“The dear old days when I could fly!”
“Why can’t you fly now, mother?”
“Because I am grown up, dearest. When people grow up they forget the way.”
“Why do they forget the way?”
“Because they are longer gay and innocent and heartless. It is only the gay and innocent and heartless who can fly.”
-Peter and Wendy, by J.M. Barrie
All good things come to an end. In fantasy stories that deal with the interaction of the mundane and the supernatural, there is often a sort of unspoken struggle between the two forces: when they have experienced the fantastic, will characters choose (as in Cabell’s Jurgen) to return to their ordinary lives or (as in Meyer’s Twilight series) join the ranks of the “fairy folk” forever? The endings of magical girl series must answer these same questions. In the days before Sailor Moon and Card Captor Sakura, where it is taken for granted that a girl’s power will remain and grow throughout her entire life, magical girl series often ended with the termination of the heroine’s magic in one way or another. Here magic could be used up, or lost, or given away, often as a symbolic gesture of coming-of-age. These endings are interesting to examine. What does it mean that in these paradigms a girl’s power can “end”?
In early majokko series where the narrative follows an otherworldly girl sojourning on Earth, many stories ended with the heroine deciding not to return to her original home and live among humans as an ordinary girl. In some cases, the heroine would simply extend her visit a bit, as in Majokko Megu-chan, but in other series the decision is more final: in Mahou no Mako-chan, the heroine gives up her powers completely, giving her magical pendant to her boyfriend and hence losing her connection to her family and childhood forever. Here there is a very strong traditional coming-of-age flavor, where magical powers characterize a girl’s youth, and when she is ready to leave the nest (and, in 1970s television, start thinking about starting her own family) she must leave magic behind her. The loss of magic would later be connected to marriage in Hana no Ko Lun Lun, and to wisdom and maturity in Mahou Shoujo Lalabel.
Magic, in these stories, is a fantastical expression of the innocence of childhood (both positive and negative), and losing magic signals the beginning of life as a more mature individual. Later series would accentuate the tragic side of this rite of passage: the original Minky Momo concerns itself greatly with a stinging nostalgia for childhood and the bitterness of growing up, and so the loss of Momo’s magic and her fairytale girlhood is especially painful. After losing her magical pendant, Momo is killed by a truck loaded with children’s toys, on which the camera lingers. Our heroine is reborn as a human girl, but the implication of this scene’s imagery is that Momo will never again be the spirit of childhood that she once was, and that the innocence and glitter of her girlhood has passed away.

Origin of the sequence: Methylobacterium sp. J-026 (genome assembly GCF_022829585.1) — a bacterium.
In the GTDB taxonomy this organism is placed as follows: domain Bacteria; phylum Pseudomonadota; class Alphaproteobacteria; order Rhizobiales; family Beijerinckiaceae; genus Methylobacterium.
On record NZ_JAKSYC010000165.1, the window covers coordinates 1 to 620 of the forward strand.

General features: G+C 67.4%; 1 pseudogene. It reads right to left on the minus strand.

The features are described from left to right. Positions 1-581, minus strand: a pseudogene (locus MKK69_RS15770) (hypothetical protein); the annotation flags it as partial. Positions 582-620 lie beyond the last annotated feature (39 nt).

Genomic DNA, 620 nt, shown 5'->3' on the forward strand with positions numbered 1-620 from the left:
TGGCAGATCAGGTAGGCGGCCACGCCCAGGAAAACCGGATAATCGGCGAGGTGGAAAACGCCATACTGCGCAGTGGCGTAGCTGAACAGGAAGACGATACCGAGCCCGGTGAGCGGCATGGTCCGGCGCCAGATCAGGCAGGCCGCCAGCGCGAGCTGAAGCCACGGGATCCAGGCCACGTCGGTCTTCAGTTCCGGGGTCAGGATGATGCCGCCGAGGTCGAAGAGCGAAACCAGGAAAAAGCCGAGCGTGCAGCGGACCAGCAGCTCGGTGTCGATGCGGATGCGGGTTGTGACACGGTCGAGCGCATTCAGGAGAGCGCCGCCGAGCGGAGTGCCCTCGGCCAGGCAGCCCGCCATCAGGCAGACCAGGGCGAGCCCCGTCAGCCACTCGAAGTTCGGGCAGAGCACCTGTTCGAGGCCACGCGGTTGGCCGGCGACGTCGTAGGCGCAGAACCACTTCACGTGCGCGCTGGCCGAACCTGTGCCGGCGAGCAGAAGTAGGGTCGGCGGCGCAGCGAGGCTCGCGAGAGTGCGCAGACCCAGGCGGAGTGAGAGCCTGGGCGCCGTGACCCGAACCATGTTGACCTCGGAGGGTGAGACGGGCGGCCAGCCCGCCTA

Two series in the late 90s attempted to put a different perspective on the theme. Fancy Lala, in which a little girl is given the power to transform into an adult woman, has a Minky Momo-esque sentimental yearning for the days of youth, with episodes dedicated to outgrown toys, changing relationships with family members and the metamorphosis of hearts and bodies over the years. When heroine Miho loses her magic, it is through carelessness alone, and though she frantically attempts to recover it she cannot. However, it ultimately becomes clear to her that while she can no longer use magic she still possesses the creativity and imagination that she needed to implement it in the first place— “In a few years, you can become the real Lala,” a character tells her. Meanwhile, in Kamikaze Kaitou Jeanne, the link between magic and innocence is taken a step further as various characters admonish the heroine that magical girls must be virgins, and that losing her alleged “purity” will make her lose her powers. Maron resists this decision: magic, she argues, is a matter of the heart and not the condition (or age) of the body. She proves herself capable of transforming into Kaitou Jeanne even after losing her virginity and hence her “childhood”, and then deliberately doffs her magical persona during her final battle, convinced that her true power comes from her own personality and not her magic abilities. In Kamikaze Kaitou Jeanne and Fancy Lala, girls never lose their magic; it is merely a reflection of a latent strength that will never truly leave them.
This philosophy pervades many other series: the Tokyo Mew Mew manga sees Ichigo seemingly give up her powers to save her lover’s life, but suddenly recover them on the last pages all on her own. Even in Creamy Mami, Yuu’s final declaration that “Yuu is Yuu!” speaks to the idea that the ability to become Creamy Mami was not so much a product of foreign magic but of Yuu’s own faculties and talent. Modern magical girl stories see the loss of magic not a death of something irreplaceable (as in Minky Momo) but a time of self-discovery, in which girls can realize the power that has been within them all along and which made all their metamorphoses possible. It promises a transition to womanhood that is just as full of wonder and adventure as their girlhood.